The back of my VIP card reads: Present this card before payment

Why is there no any article before 'payment'? Shouldn't we add 'the' before 'payment'?

I understand in this case, maybe there is no article because 'payment' is uncountable, but are there any other reasons? (i.e. what if the word is countable, like 'before lunch / bath'?)

  • Words can only be identified as being count or non-count in constructions. If then. In prepositional phrases, the distinction gets very blurred. Would you query 'He may die before morning'? Even in some verb + noun strings, it makes little sense to argue for countness. 'They broke camp.' / 'They broke ranks.' / 'We weighed anchor.' / 'They are coming the old soldier.' – Edwin Ashworth Aug 22 '15 at 15:09
  • I've come to the conclusion over the years that it's best just to regard some prepositional phrases lacking articles as 'idioms' and leave it largely at that. Other usages also often lack articles ('Payment may be made in one of several ways'; 'A', 'The', 'This', 'Each' or 'Your' are also obviously possible determiners). – Edwin Ashworth Aug 17 at 11:31

This is known as telegraphic style. See this answer to a previous question.

To be sure, the other answers to this question are not wrong. However, the main reason for the lack of an article is that this is an example of telegraphic style, which omits the less important words, and is often found in signs and newspaper headlines. Your VIP card is a sort of a sign, so use of telegraphic style is not unusual.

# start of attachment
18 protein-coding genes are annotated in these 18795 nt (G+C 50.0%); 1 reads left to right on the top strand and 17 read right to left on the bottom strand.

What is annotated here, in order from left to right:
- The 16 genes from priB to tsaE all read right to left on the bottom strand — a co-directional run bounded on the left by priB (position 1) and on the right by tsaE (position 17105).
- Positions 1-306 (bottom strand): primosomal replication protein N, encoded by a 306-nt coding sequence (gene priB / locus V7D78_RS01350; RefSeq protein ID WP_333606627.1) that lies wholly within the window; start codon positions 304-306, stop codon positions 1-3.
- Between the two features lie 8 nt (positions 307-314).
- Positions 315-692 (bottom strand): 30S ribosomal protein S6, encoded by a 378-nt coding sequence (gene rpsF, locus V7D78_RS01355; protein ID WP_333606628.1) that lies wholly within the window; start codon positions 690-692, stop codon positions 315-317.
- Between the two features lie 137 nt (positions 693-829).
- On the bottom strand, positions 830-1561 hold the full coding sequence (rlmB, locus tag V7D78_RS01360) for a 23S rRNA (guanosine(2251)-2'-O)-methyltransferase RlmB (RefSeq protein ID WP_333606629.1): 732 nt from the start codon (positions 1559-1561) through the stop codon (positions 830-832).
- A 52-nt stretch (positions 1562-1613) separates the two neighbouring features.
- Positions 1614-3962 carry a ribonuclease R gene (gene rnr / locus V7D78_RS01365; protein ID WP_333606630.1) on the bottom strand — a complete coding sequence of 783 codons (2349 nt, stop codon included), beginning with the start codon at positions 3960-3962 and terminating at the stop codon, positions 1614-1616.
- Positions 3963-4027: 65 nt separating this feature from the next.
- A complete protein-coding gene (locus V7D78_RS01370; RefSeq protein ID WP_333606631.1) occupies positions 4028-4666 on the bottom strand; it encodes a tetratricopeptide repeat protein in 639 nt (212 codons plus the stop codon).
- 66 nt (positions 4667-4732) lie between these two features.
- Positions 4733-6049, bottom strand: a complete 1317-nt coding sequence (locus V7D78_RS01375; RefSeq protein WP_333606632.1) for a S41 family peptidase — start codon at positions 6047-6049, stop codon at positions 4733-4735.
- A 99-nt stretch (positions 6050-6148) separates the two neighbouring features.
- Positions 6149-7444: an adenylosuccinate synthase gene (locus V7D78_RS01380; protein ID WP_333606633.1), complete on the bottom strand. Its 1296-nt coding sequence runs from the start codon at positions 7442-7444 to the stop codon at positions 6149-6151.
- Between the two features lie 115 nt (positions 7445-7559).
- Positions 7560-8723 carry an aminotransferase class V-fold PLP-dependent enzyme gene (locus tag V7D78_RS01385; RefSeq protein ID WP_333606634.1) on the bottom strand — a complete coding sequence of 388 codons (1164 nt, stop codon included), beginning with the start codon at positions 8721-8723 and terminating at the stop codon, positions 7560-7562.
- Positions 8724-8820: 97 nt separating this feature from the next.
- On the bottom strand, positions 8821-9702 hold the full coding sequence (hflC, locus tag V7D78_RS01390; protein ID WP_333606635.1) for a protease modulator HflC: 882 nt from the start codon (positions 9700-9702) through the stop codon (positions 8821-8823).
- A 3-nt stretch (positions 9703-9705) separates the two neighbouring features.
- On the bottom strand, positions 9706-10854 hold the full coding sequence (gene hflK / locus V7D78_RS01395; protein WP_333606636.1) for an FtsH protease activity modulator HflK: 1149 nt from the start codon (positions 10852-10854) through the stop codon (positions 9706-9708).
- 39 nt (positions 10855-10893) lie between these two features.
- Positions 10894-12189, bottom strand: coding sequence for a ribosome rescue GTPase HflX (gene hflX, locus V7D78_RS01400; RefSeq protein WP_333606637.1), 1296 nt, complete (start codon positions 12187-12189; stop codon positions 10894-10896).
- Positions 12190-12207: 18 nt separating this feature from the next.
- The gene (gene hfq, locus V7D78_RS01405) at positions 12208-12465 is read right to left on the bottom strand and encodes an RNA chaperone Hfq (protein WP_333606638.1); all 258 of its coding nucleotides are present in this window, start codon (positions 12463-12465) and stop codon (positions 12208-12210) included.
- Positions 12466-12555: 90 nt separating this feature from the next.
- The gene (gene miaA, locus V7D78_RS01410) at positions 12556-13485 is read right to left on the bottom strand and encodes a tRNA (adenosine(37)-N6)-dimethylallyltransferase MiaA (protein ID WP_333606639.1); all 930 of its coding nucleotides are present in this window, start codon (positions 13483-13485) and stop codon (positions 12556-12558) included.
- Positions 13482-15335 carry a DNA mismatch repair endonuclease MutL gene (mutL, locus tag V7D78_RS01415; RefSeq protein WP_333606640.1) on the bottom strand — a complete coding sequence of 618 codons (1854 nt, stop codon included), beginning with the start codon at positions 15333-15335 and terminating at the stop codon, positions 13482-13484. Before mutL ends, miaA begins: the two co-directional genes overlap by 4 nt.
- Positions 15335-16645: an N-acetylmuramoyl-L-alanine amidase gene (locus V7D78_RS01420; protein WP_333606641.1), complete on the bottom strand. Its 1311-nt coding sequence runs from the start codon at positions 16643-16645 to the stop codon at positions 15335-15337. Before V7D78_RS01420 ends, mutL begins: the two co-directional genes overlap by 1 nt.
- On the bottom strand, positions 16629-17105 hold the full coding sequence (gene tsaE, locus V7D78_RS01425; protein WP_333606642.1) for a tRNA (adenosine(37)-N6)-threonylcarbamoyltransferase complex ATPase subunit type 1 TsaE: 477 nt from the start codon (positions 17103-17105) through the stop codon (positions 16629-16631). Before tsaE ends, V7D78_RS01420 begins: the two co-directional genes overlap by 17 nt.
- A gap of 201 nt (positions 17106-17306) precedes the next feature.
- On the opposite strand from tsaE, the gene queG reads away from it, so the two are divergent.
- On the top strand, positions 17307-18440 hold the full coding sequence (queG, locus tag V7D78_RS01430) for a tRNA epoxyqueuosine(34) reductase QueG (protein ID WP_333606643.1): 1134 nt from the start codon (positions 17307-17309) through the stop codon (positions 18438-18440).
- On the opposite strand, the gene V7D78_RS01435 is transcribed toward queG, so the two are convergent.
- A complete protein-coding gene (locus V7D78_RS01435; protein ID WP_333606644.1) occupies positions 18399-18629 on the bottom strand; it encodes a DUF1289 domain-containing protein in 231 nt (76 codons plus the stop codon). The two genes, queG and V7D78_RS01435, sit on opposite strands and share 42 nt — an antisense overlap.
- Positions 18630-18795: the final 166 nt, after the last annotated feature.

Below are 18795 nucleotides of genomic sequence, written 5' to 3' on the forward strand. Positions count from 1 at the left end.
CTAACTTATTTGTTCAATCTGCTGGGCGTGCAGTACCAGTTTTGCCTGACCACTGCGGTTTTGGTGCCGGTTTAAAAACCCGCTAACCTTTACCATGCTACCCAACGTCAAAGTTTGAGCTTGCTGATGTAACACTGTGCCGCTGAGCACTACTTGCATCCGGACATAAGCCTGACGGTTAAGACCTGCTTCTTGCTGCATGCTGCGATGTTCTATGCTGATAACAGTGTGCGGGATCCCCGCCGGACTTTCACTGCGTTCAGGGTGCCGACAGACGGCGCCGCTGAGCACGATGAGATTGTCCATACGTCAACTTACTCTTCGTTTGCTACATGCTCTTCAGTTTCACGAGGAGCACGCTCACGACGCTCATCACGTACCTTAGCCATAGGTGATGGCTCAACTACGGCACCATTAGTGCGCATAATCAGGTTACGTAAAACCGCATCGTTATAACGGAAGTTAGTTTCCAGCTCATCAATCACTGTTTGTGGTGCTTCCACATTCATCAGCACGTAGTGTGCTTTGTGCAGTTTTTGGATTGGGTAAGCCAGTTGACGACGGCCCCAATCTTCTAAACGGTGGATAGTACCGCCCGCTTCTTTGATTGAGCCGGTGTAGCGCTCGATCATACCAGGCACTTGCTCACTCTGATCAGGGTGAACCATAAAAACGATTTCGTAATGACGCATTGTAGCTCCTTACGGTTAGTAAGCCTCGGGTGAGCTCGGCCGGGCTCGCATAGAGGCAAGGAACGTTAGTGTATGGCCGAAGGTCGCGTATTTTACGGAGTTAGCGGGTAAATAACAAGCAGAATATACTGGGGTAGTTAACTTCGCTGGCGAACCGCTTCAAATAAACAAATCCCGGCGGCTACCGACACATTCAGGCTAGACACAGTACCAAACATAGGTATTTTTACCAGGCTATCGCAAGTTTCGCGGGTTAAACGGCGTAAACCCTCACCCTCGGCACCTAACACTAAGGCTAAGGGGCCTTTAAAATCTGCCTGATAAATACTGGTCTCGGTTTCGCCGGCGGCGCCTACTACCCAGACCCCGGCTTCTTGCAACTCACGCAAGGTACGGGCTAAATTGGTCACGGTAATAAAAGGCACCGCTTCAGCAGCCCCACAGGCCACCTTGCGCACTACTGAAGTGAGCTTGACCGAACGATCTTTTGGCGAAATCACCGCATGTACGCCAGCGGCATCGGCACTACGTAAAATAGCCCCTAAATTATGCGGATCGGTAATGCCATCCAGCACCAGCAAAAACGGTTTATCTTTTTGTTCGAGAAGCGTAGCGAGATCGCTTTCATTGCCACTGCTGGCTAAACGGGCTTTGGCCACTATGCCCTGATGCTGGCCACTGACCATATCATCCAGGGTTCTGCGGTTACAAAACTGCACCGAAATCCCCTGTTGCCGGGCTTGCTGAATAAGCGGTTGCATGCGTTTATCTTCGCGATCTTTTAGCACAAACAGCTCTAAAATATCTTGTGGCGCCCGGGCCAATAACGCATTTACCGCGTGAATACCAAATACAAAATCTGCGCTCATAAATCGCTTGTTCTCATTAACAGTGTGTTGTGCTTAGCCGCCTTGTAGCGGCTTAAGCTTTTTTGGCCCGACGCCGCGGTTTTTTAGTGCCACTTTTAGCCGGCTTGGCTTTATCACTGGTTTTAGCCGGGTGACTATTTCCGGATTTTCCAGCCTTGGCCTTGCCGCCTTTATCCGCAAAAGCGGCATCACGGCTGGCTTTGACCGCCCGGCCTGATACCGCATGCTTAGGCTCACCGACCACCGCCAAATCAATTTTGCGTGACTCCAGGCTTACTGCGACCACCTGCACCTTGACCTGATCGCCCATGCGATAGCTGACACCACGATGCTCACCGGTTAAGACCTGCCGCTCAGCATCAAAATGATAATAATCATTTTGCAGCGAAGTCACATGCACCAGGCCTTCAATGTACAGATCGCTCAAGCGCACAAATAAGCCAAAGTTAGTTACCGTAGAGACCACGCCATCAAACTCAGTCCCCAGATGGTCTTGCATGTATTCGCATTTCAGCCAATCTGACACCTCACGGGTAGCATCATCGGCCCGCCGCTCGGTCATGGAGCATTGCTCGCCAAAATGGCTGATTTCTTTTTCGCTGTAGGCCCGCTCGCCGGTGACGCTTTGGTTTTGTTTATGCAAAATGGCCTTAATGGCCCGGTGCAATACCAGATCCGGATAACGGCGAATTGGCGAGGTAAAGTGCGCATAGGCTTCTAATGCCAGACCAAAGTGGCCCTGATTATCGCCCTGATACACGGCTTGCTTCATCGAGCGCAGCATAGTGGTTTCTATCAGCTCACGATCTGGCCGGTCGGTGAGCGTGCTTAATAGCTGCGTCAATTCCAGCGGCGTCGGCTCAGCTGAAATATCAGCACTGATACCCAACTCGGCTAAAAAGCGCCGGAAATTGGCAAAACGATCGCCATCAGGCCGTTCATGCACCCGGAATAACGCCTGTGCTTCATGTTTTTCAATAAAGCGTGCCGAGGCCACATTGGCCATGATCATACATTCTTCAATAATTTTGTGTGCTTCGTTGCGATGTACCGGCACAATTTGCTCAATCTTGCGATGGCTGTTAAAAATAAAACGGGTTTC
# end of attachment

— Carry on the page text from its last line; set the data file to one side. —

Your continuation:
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  • This is not at all correct. "Present this card before payment." is a perfectly grammatical sentence, not curtailed at all. The other answers are better. I agree that the sentence is not particularly well written. What they mean is "Present this card to effect payment", but as it stands it is certain grammatical, and insertion of the article would significantly change its meaning. – Fraser Orr Sep 17 '17 at 16:20

"Before payment" means before any payment (if you ever make one). "Before the payment" refers to only one specific payment (that's why we use a "definite article"). For instance: before the Easter payment, or before the payment you will make on Monday, or before the next payment (meaning that it does not apply to any further payment).

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  • 1
    But 'before morning' and 'before the morning' are largely interchangeable. – Edwin Ashworth Aug 22 '15 at 15:10

It seems you are deconstructing this sentence as:

Present this card before making a payment.

Which does leave you wondering about the article when they omit the word "making". However...

The way I deconstruct that sentence is:

Present this card before presenting us with payment.

Which is in need of no article.

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